In a statement made by Amazon, their Alexa system is reportedly getting an update. And as reports reveal, people can’t decide if this update is endearing, or just really creepy.
According to reports, Amazon’s Alexa may soon have the capability to replicate the voice of a loved one in your life. Namely a loved one who is no longer living in the world today.
Creepy or Endearing: Amazon’s Alexa Could Start Taking on the Voice of a Loved One in Your Life
In a video that explains how the update will work, you can hear someone asking Alexa if “Grandma can finish reading me the Wizard of Oz?” After acknowledging the request, Alexa’s voice switches to a voice that mimics the child’s grandmother.
That voice remains as Alexa reads the child the book they requested. Rohit Prasad, senior vice president and head scientist for Alexa, said this new ability is so important for families.
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“These attributes have become even more important during the ongoing pandemic when so many of us have lost ones that we love,” Prasad said. “While AI can’t eliminate that pain of loss, it can definitely make their memories last.”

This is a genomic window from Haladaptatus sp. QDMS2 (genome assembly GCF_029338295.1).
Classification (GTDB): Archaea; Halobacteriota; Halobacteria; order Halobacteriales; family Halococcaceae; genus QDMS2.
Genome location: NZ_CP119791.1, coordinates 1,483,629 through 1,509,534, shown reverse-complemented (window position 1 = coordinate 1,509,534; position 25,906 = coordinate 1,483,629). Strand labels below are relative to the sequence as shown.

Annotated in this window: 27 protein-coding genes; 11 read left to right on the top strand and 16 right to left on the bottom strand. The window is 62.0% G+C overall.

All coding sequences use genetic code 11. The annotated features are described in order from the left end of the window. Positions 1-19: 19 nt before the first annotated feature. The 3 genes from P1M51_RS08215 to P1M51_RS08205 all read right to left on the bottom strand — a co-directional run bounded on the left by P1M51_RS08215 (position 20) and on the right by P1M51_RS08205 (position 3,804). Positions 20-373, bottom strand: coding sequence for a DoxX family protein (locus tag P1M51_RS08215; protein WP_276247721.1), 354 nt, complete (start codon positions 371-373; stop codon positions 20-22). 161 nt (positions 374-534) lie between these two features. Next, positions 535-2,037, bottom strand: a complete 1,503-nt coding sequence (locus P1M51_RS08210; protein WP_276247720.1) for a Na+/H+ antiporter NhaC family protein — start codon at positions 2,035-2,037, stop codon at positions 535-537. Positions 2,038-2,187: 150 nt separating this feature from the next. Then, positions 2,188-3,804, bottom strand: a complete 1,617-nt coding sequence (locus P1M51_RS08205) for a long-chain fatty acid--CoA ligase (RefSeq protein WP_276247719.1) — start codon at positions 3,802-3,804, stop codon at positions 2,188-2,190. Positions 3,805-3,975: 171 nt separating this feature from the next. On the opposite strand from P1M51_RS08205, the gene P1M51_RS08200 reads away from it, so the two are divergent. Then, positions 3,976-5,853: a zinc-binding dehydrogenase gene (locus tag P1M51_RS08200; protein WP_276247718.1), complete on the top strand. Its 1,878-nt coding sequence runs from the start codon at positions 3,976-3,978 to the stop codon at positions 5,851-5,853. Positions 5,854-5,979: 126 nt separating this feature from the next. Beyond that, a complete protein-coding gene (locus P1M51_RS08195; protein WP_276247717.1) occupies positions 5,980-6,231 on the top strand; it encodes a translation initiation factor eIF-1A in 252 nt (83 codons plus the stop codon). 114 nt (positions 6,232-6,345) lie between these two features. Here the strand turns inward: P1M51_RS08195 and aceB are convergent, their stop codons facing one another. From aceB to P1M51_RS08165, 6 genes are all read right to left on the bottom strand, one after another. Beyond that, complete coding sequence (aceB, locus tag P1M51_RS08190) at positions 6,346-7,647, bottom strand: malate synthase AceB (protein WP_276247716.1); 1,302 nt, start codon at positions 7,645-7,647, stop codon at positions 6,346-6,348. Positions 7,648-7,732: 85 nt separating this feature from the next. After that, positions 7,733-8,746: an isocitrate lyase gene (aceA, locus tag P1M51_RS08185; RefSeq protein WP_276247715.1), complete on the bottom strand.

But how does it work exactly? Prasad explained that it is different from other voice generators in that you won’t need to spend hours recording your loved one’s voice.
Instead, Prasad continued to explain that it is created through a mixture of a recording and AI. While that’s the furthest the explanation went, it is believed that you will at least need one recording of your loved one’s voice in order to take full advantage of this new update.
With that said, a lot of people are creeped out by this new option. “This is definitely a hard no from me, one of the creepiest suggestions I’ve heard in a long time,” one Twitter user wrote.
“A key part of processing loss is letting go. Having my dead father tell me it’s time to take a cake out of the oven or that 2M is 6ft 7″ would be incredibly weird.”
Others worried about the safety issues this new advancement in technology could create. “This does not sound safe,” another Twitter user argued. “You could have it say things over the phone and accuse people of things they did not say or do. Seems invasive.”
The announcement of this update comes after Microsoft decided to scale back its push for AI. As Microsoft explained that it would be instead setting stricter guidelines to “ensure the active participation of the speaker” whose voice is being re-created, re-generated, and re-used.
Sara Vallone has been a writer and editor for the last four and a half years. A graduate of Ohio University, she enjoys celebrity news, sports, and articles that enhance people’s lives.
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